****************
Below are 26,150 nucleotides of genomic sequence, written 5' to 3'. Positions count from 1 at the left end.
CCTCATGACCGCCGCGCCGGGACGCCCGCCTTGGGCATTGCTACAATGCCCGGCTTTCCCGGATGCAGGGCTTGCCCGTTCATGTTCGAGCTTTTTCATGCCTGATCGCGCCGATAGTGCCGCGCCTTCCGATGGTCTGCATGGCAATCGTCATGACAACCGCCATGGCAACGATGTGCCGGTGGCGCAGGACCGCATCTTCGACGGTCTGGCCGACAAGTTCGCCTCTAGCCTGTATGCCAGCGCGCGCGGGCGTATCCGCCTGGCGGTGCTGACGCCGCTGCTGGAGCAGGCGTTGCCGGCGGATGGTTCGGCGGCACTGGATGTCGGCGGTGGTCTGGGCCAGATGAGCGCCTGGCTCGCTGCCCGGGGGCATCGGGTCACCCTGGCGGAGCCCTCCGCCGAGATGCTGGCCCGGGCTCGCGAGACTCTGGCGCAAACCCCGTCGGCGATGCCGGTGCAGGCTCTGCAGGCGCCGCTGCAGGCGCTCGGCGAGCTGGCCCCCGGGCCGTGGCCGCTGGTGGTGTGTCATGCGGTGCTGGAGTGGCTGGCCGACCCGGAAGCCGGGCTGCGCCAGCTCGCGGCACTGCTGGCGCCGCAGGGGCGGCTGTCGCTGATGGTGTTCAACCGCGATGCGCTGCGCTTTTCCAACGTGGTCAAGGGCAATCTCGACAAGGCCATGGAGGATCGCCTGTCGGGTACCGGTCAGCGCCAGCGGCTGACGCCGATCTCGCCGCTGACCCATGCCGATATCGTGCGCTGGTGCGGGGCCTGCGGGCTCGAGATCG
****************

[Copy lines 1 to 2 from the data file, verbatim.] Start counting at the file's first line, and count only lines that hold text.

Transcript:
Below are 26,150 nucleotides of genomic sequence, written 5' to 3'. Positions count from 1 at the left end.
CCTCATGACCGCCGCGCCGGGACGCCCGCCTTGGGCATTGCTACAATGCCCGGCTTTCCCGGATGCAGGGCTTGCCCGTTCATGTTCGAGCTTTTTCATGCCTGATCGCGCCGATAGTGCCGCGCCTTCCGATGGTCTGCATGGCAATCGTCATGACAACCGCCATGGCAACGATGTGCCGGTGGCGCAGGACCGCATCTTCGACGGTCTGGCCGACAAGTTCGCCTCTAGCCTGTATGCCAGCGCGCGCGGGCGTATCCGCCTGGCGGTGCTGACGCCGCTGCTGGAGCAGGCGTTGCCGGCGGATGGTTCGGCGGCACTGGATGTCGGCGGTGGTCTGGGCCAGATGAGCGCCTGGCTCGCTGCCCGGGGGCATCGGGTCACCCTGGCGGAGCCCTCCGCCGAGATGCTGGCCCGGGCTCGCGAGACTCTGGCGCAAACCCCGTCGGCGATGCCGGTGCAGGCTCTGCAGGCGCCGCTGCAGGCGCTCGGCGAGCTGGCCCCCGGGCCGTGGCCGCTGGTGGTGTGTCATGCGGTGCTGGAGTGGCTGGCCGACCCGGAAGCCGGGCTGCGCCAGCTCGCGGCACTGCTGGCGCCGCAGGGGCGGCTGTCGCTGATGGTGTTCAACCGCGATGCGCTGCGCTTTTCCAACGTGGTCAAGGGCAATCTCGACAAGGCCATGGAGGATCGCCTGTCGGGTACCGGTCAGCGCCAGCGGCTGACGCCGATCTCGCCGCTGACCCATGCCGATATCGTGCGCTGGTGCGGGGCCTGCGGGCTCGAGATCG